In Europe, where 3G rollouts are already well advanced, wireless operators such as Vodafone Group and T-Mobile International have even less incentive to jump on board a mobile technology that is years away, said IDC analyst Jan Hein Bakkers.

"We don't think there will be any standardised [mobile WiMax] products before 2007," he said. "By that time there will be a lot of Wi-Fi hotspots out there already, and operators will have more UMTS [a 3G standard] networks. I don't see WiMax bringing that much additional value."

Others predicted more service providers will get on board the WiMax bandwagon, but agreed that it is still unclear what role WiMax will play. "It's a very new technology, and operators are not absolutely certain where it fits in with the other parts of the jigsaw puzzle, vis-a-vis 3G, Wi-Fi hotspots and so on," said Infonetics analyst Richard Webb.

Fixed WiMax has a more immediate potential for success, analysts said, because it will provide services similar to existing wireless broadband, while introducing lower costs and equipment interoperability.

Small wireless ISPs such as Irish Broadband in Dublin, NextWeb in California and TowerStream on the US east coast are offering wireless services that compete with existing wired offerings. A survey published this week by ABI Research found that more than half of small wireless ISPs planned to deploy WiMax equipment as soon as it is available to reduce equipment costs.

Larger Western European telcos primarily want WiMax to fill in the gaps in their wired networks. Earlier this week BT said it would use a combination of ADSL and a WiMax-like system from Alvarion to provide broadband across Northern Ireland. BT has said it is interested in migrating to WiMax-standard gear.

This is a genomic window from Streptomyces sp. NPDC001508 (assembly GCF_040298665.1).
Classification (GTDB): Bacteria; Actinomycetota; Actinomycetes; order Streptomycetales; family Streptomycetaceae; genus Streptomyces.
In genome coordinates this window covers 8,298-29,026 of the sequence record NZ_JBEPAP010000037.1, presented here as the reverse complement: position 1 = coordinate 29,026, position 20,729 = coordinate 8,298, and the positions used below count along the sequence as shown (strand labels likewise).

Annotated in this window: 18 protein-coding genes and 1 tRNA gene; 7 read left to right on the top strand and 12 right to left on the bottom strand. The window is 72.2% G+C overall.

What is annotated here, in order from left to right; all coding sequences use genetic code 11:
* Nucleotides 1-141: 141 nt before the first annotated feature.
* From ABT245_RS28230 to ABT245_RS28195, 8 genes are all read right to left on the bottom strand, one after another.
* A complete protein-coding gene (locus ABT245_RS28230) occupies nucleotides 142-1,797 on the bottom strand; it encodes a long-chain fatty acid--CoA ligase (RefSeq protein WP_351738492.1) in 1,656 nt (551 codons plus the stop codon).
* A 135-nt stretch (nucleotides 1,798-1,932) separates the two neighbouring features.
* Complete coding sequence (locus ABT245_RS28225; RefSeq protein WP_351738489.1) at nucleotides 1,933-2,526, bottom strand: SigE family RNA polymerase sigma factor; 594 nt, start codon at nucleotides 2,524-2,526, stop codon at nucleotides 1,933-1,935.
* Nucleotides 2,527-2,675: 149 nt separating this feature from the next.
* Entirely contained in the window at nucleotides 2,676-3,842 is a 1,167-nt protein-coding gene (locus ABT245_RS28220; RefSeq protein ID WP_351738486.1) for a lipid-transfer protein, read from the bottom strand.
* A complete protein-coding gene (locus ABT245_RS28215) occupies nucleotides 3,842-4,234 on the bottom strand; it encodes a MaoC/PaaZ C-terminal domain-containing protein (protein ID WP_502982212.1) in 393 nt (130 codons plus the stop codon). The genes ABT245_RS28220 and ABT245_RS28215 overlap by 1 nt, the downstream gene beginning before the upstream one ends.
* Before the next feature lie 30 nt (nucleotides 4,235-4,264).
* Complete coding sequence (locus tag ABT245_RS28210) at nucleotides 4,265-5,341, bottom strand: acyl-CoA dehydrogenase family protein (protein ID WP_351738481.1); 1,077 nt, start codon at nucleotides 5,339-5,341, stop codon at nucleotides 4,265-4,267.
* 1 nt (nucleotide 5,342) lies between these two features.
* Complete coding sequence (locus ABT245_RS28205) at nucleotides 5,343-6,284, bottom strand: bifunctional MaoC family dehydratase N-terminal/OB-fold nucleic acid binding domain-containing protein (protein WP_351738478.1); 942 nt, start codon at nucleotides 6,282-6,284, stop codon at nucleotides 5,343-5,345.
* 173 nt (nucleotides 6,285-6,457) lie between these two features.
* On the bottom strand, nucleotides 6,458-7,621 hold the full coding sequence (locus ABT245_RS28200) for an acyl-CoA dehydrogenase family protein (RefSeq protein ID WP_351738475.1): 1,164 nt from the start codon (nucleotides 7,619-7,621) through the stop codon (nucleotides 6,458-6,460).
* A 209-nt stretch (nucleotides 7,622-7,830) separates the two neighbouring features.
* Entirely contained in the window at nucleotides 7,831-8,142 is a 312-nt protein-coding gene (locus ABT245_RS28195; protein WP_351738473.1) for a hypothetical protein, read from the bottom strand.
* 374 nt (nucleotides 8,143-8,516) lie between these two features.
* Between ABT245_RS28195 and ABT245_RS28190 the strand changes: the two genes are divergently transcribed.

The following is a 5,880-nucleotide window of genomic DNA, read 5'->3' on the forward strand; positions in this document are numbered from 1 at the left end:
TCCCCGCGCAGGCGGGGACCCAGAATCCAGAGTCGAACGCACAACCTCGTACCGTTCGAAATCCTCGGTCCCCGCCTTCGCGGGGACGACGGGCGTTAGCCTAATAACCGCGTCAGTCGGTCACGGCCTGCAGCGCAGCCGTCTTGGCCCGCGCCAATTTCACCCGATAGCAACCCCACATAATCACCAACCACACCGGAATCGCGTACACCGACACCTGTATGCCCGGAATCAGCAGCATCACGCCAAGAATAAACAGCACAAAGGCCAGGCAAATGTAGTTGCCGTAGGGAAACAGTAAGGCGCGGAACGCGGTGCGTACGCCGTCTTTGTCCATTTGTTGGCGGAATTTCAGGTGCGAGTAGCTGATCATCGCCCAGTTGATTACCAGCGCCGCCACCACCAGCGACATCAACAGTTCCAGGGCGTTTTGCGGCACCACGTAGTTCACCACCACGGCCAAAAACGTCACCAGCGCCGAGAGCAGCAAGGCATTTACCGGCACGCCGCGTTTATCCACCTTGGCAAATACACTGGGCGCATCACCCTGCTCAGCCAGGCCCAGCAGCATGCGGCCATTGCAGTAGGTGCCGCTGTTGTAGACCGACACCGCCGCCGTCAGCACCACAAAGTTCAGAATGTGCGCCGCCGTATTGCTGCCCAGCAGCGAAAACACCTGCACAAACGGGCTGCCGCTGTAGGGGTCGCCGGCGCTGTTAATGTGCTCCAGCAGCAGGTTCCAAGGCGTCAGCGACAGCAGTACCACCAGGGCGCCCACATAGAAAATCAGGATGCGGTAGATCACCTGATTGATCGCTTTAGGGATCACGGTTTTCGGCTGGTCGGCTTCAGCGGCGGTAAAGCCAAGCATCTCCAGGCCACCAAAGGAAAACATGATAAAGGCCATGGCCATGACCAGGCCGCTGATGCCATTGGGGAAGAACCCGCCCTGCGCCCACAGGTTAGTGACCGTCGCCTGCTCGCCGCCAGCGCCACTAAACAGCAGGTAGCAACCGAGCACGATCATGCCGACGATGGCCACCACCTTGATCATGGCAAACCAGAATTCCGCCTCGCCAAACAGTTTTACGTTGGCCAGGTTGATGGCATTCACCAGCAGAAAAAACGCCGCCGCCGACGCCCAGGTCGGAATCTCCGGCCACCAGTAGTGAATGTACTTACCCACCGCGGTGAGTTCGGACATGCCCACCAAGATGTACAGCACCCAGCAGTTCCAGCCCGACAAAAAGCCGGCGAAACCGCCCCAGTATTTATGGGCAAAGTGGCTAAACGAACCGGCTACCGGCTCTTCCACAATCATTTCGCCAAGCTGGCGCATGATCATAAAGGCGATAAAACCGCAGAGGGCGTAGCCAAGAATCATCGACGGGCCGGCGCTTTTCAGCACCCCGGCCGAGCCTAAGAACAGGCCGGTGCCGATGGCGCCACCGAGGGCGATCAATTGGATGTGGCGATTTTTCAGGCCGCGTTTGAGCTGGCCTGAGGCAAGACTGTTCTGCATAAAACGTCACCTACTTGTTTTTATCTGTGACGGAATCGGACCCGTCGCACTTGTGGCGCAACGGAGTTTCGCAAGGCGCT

Some analysts see this as a shrinking niche. BT also announced this week it will enable another 1,128 ADSL exchanges by mid-2005 which, it claimed, will give broadband access to 99.6% of UK businesses and households. France T él écom's ADSL will reach 90% of businesses and households this year, according to IDC.

Across Western Europe, about 83% of consumers and businesses had access to broadband last year, and in the next two years or so that will rise to 90% to 95%, according to IDC's Bakkers. "In Western Europe, the role of WiMax will be limited," he said.

WiMax is expected to come fully into its own in areas where networks are not as fully built-out as in Western Europe and the US, such as Eastern Europe.

"Regardless of which vendor comes out on top, it is the millions of people in rural and developing markets who stand to gain the most from WiMax," said Pyramid Research analyst John Yunker.

Matthew Broersma writes for Techworld.com


Email Alerts

Register now to receive ComputerWeekly.com IT-related news, guides and more, delivered to your inbox.
By submitting you agree to receive email from TechTarget and its partners. If you reside outside of the United States, you consent to having your personal data transferred to and processed in the United States. Privacy

This was first published in April 2004

 

COMMENTS powered by Disqus  //  Commenting policy